We could draw an analogy with the medical profession – while nurses and doctors may work for a wide variety of organisations within both the public and private sector, we would expect their basic professional identity to stem from professional knowledge and ethics fostered by a professional body. Organisations such as hospitals and surgeries will, of course, have systems and controls designed to monitor and influence behaviour, but the standards and culture within which all professionals operate are promoted and managed across the profession.

Given the importance of financial services outcomes to both UK consumers and the wider economy, it makes sense for this three-tier approach – of regulatory standards, firms’ systems and controls and a professional culture nurtured amongst all professional staff.
The advantages of promoting a culture at a professional, rather than firm level include:

  • Professional standards, defined above the level of a firm, can reinforce and flesh out individual conduct rules in a richer and less prescriptive form than formal regulatory guidance
  • Professional standards can set standards of competence for different roles within a firm in a more flexible and granular way than regulation
  • All individuals within a firm have a strong sense of professional standards, encouraging staff at all levels to speak up
  • Professional communities allow for peers to consult and learn from each other, giving perspectives beyond their firm – perhaps giving them greater confidence to confide about problems than they would in a forum set up by a statutory regulator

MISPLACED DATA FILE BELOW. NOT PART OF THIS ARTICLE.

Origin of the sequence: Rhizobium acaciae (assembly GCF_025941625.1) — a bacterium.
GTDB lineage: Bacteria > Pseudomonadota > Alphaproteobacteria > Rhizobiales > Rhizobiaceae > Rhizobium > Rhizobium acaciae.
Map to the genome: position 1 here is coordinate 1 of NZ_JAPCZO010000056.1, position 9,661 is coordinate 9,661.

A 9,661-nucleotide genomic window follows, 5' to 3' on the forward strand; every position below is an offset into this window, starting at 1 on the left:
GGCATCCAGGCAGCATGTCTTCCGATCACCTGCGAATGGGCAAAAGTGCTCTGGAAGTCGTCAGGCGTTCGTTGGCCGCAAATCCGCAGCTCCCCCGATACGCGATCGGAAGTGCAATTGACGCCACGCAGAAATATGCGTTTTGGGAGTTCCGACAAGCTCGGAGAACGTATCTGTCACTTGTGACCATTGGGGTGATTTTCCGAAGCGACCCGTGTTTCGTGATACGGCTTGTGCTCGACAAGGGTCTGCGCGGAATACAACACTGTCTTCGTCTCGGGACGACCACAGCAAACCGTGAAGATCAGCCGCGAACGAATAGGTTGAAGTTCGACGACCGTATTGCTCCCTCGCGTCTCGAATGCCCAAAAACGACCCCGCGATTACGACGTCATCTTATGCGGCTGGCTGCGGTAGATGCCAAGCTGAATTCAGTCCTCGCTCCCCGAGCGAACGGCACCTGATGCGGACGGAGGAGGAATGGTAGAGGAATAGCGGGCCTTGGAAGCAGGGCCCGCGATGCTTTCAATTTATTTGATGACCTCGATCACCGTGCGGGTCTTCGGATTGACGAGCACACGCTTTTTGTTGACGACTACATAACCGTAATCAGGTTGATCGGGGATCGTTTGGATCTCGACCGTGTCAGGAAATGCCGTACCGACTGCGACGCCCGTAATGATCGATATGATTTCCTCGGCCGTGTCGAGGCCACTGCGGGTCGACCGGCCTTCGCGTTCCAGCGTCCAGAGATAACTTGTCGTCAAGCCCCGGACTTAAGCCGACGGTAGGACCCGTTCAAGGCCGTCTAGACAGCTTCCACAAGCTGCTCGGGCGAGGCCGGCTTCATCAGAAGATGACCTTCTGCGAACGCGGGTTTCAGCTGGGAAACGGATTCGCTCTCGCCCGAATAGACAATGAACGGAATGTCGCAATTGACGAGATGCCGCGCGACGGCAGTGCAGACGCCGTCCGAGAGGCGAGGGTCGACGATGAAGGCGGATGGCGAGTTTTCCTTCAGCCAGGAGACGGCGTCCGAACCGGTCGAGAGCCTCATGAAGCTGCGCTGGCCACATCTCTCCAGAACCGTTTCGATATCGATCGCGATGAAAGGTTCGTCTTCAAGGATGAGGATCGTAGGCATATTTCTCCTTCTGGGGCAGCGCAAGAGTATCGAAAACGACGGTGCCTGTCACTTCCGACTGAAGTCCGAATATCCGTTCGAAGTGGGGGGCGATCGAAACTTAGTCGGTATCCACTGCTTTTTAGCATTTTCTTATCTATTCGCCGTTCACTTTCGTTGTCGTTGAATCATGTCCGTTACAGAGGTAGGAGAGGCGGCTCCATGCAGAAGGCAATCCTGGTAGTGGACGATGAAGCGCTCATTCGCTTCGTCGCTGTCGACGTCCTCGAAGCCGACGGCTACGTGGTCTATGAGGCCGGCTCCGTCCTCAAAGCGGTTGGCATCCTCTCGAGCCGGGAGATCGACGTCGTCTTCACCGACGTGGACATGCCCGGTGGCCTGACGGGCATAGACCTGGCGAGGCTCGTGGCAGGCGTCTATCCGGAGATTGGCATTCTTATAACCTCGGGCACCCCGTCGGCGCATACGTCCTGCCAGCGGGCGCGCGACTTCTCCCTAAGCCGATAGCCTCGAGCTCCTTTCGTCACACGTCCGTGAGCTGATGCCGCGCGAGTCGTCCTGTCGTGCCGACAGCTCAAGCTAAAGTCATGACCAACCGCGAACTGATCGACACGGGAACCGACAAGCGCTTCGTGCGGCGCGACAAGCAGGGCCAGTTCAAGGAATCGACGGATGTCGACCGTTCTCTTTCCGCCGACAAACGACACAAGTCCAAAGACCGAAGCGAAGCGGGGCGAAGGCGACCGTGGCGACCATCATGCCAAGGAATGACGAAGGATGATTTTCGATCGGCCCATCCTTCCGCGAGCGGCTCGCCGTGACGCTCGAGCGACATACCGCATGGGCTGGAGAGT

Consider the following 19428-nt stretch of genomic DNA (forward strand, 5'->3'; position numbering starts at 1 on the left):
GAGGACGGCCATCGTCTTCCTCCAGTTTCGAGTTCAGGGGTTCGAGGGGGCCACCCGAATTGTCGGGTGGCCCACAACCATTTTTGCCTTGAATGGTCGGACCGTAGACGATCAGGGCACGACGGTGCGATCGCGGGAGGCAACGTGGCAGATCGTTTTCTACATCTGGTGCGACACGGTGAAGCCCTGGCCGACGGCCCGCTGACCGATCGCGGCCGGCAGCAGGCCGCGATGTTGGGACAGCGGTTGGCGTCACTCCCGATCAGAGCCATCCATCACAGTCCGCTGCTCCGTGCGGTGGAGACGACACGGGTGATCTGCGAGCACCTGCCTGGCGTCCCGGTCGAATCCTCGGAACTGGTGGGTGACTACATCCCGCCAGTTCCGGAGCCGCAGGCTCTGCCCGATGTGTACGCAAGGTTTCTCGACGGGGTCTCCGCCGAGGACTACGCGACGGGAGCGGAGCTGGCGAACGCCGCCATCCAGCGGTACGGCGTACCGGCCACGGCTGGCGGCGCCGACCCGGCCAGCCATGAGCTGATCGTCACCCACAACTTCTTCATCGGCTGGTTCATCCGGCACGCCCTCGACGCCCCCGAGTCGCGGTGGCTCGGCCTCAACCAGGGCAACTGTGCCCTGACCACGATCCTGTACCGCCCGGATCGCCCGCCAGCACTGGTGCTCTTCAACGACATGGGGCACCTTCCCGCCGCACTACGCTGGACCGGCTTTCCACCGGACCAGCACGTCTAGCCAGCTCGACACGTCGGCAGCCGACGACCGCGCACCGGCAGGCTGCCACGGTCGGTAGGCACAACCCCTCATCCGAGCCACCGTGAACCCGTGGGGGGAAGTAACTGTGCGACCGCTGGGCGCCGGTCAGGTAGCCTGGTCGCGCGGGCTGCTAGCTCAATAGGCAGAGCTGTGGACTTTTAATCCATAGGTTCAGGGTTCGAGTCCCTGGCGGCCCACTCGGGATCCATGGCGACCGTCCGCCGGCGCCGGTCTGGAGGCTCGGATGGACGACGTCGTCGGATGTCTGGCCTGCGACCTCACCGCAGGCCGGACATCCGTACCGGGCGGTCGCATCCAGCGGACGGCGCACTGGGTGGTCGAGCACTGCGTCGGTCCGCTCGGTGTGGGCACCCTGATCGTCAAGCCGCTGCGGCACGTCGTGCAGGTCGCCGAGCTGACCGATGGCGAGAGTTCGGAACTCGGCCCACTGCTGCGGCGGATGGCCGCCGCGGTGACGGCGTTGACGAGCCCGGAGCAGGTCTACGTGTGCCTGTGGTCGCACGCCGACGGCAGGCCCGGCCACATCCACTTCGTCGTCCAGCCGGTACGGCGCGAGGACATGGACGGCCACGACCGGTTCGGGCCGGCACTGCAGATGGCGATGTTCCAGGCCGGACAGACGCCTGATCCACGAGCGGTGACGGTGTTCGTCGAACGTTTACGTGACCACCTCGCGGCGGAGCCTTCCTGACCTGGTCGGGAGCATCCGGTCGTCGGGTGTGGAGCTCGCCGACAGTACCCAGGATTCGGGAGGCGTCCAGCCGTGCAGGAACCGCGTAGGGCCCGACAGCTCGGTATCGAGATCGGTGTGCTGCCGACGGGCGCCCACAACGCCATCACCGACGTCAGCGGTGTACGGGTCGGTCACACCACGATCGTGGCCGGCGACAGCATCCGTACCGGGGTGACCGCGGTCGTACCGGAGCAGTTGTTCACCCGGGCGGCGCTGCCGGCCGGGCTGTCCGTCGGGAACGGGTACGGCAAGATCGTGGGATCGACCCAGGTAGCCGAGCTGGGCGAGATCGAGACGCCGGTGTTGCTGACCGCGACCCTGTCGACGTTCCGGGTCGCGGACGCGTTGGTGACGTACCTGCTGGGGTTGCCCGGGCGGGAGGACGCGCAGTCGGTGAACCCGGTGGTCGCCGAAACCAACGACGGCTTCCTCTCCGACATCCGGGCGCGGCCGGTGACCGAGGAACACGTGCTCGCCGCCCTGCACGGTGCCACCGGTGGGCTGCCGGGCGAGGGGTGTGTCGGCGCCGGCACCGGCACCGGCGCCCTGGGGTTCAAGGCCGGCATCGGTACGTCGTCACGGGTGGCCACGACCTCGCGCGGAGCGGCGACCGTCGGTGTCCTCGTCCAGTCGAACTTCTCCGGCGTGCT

This three-tier system was set up in the financial advice sector in 2012 through the RDR (Retail Distribution Review), which including mandatory membership of a professional body for retail financial advisers and external checking of continuing professional development as part of a package of measures to improve conduct.

While no system is perfect, the RDR has produced measurable improvements in consumer outcomes, with the FCA offering the following conclusion to a study into suitability of advice in 2017:
‘We consider that these are positive results for the sector. We believe they are a result of the successful adoption of the Retail Distribution Review (RDR) by advisers and reinforced by our previous supervisory and enforcement activities.’

We agree. Our view remains that these positive results have rooted in an enhanced professional culture – one focused on individuals demonstrating integrity and honesty, on having the professional expertise to act with skill and diligence and treating customers fairly – is the culture all stakeholders want to see. We believe we can achieve this with firms, regulators and professional bodies working together.